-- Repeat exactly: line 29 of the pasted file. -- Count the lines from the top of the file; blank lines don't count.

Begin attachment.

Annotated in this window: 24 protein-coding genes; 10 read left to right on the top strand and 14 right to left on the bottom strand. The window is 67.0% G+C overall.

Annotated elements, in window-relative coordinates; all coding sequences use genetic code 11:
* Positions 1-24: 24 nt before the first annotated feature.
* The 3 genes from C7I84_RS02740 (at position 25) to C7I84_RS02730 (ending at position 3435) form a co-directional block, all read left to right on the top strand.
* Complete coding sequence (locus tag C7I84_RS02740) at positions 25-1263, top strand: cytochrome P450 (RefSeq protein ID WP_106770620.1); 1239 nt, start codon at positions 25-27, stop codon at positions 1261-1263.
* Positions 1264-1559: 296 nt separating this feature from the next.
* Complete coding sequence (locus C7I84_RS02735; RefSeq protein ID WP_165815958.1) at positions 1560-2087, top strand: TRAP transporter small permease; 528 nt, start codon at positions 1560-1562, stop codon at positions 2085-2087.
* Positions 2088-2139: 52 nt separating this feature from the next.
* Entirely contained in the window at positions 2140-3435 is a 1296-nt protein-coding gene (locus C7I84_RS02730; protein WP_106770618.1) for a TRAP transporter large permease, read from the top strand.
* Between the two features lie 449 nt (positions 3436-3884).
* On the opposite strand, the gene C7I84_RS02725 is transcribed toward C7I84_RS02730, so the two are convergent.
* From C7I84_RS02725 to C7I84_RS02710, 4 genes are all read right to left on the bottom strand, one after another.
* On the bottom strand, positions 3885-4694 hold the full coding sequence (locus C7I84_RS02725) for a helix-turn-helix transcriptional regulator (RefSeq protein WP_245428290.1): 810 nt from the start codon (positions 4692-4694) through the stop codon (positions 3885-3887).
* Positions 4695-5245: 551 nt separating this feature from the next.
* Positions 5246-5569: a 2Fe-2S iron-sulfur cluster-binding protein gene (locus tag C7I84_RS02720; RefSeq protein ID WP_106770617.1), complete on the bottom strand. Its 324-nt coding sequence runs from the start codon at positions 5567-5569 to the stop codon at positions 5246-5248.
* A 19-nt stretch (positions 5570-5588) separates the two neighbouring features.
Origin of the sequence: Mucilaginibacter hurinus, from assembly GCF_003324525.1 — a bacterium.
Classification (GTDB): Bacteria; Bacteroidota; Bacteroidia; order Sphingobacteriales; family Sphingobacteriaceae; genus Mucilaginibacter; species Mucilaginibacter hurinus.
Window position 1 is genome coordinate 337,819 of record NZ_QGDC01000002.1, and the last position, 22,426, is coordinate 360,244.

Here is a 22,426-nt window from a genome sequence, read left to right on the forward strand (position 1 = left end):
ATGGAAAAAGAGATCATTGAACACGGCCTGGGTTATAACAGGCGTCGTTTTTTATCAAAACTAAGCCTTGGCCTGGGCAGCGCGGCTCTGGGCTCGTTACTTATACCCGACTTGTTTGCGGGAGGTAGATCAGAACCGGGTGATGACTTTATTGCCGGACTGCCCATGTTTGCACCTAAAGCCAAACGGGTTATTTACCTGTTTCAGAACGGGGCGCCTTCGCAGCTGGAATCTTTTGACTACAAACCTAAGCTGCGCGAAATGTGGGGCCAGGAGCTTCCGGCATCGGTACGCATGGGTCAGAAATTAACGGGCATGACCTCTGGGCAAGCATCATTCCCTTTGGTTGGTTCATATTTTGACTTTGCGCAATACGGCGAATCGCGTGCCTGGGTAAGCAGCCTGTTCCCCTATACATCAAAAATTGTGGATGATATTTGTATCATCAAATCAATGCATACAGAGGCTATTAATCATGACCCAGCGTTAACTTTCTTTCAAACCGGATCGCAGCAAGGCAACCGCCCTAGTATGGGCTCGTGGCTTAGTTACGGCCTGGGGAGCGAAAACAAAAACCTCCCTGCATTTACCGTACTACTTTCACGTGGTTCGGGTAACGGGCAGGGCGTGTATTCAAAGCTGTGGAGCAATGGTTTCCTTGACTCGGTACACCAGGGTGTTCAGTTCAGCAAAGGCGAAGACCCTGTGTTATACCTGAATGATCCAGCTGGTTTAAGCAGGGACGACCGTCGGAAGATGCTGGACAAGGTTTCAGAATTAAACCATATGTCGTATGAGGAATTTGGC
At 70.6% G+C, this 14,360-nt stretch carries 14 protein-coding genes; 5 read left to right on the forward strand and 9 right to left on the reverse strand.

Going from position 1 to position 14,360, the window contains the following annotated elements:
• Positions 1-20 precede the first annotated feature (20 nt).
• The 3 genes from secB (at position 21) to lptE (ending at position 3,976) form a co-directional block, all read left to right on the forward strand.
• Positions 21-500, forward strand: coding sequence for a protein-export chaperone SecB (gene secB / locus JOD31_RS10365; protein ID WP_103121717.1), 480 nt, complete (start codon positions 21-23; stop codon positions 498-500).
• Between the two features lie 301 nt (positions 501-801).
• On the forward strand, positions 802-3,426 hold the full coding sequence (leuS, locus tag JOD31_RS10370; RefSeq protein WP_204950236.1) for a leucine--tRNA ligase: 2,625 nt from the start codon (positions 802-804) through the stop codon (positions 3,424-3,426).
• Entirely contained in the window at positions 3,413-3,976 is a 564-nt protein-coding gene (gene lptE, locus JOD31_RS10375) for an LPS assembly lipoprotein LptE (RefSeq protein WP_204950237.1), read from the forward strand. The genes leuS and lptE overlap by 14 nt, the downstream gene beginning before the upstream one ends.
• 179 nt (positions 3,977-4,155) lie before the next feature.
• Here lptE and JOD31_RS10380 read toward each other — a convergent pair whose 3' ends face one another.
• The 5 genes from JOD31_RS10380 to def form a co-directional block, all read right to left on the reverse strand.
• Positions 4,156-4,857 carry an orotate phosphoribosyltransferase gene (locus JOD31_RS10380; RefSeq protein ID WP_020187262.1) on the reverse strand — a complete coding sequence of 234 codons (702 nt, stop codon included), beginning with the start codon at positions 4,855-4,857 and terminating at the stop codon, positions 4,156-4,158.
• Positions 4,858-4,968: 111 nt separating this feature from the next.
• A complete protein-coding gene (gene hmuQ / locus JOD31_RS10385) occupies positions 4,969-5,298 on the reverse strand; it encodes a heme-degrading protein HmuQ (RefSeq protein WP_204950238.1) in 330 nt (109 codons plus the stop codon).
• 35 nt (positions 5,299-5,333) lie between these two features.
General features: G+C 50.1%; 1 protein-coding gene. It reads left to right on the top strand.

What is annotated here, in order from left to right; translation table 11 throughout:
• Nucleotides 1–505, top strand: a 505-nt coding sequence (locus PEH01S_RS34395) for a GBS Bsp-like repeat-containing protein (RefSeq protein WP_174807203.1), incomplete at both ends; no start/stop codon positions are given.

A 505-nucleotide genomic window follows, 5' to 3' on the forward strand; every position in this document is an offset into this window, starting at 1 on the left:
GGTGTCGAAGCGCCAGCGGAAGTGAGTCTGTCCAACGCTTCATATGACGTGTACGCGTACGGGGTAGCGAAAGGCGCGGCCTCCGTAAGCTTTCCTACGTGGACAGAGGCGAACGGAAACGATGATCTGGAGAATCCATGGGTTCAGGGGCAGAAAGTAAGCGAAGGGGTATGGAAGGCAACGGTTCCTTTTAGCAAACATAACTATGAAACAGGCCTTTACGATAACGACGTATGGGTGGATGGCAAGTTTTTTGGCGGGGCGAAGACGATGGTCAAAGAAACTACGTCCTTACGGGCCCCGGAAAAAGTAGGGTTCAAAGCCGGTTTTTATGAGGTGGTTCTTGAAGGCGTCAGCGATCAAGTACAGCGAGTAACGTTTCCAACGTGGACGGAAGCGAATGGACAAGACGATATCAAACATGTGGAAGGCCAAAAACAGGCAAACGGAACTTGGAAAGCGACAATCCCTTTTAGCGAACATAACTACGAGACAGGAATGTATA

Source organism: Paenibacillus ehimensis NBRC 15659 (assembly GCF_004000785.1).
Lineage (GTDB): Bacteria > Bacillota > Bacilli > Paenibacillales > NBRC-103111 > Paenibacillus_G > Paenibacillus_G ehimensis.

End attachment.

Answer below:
• Entirely contained in the window at positions 3,413-3,976 is a 564-nt protein-coding gene (gene lptE, locus JOD31_RS10375) for an LPS assembly lipoprotein LptE (RefSeq protein WP_204950237.1), read from the forward strand. The genes leuS and lptE overlap by 14 nt, the downstream gene beginning before the upstream one ends.